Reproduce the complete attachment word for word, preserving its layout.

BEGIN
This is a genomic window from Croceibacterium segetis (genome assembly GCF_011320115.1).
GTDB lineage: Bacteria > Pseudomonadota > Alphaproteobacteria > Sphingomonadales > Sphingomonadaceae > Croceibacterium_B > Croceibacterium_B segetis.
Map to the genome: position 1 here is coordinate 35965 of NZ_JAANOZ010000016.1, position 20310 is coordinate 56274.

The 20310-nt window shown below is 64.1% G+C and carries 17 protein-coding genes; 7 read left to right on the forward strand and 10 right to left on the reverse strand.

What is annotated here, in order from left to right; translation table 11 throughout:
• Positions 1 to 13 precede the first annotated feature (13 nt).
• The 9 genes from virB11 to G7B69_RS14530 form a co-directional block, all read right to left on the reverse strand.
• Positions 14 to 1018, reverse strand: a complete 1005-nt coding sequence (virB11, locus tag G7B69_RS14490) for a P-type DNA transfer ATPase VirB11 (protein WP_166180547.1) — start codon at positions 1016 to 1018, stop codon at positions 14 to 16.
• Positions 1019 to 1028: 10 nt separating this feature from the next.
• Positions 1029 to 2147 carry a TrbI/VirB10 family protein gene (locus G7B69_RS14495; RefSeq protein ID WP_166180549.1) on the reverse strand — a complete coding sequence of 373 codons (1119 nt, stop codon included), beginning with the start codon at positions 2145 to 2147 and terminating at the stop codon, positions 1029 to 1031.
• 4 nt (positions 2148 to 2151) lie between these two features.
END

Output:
This is a genomic window from Croceibacterium segetis (genome assembly GCF_011320115.1).
GTDB lineage: Bacteria > Pseudomonadota > Alphaproteobacteria > Sphingomonadales > Sphingomonadaceae > Croceibacterium_B > Croceibacterium_B segetis.
Map to the genome: position 1 here is coordinate 35965 of NZ_JAANOZ010000016.1, position 20310 is coordinate 56274.

The 20310-nt window shown below is 64.1% G+C and carries 17 protein-coding genes; 7 read left to right on the forward strand and 10 right to left on the reverse strand.

What is annotated here, in order from left to right; translation table 11 throughout:
• Positions 1 to 13 precede the first annotated feature (13 nt).
• The 9 genes from virB11 to G7B69_RS14530 form a co-directional block, all read right to left on the reverse strand.
• Positions 14 to 1018, reverse strand: a complete 1005-nt coding sequence (virB11, locus tag G7B69_RS14490) for a P-type DNA transfer ATPase VirB11 (protein WP_166180547.1) — start codon at positions 1016 to 1018, stop codon at positions 14 to 16.
• Positions 1019 to 1028: 10 nt separating this feature from the next.
• Positions 1029 to 2147 carry a TrbI/VirB10 family protein gene (locus G7B69_RS14495; RefSeq protein ID WP_166180549.1) on the reverse strand — a complete coding sequence of 373 codons (1119 nt, stop codon included), beginning with the start codon at positions 2145 to 2147 and terminating at the stop codon, positions 1029 to 1031.
• 4 nt (positions 2148 to 2151) lie between these two features.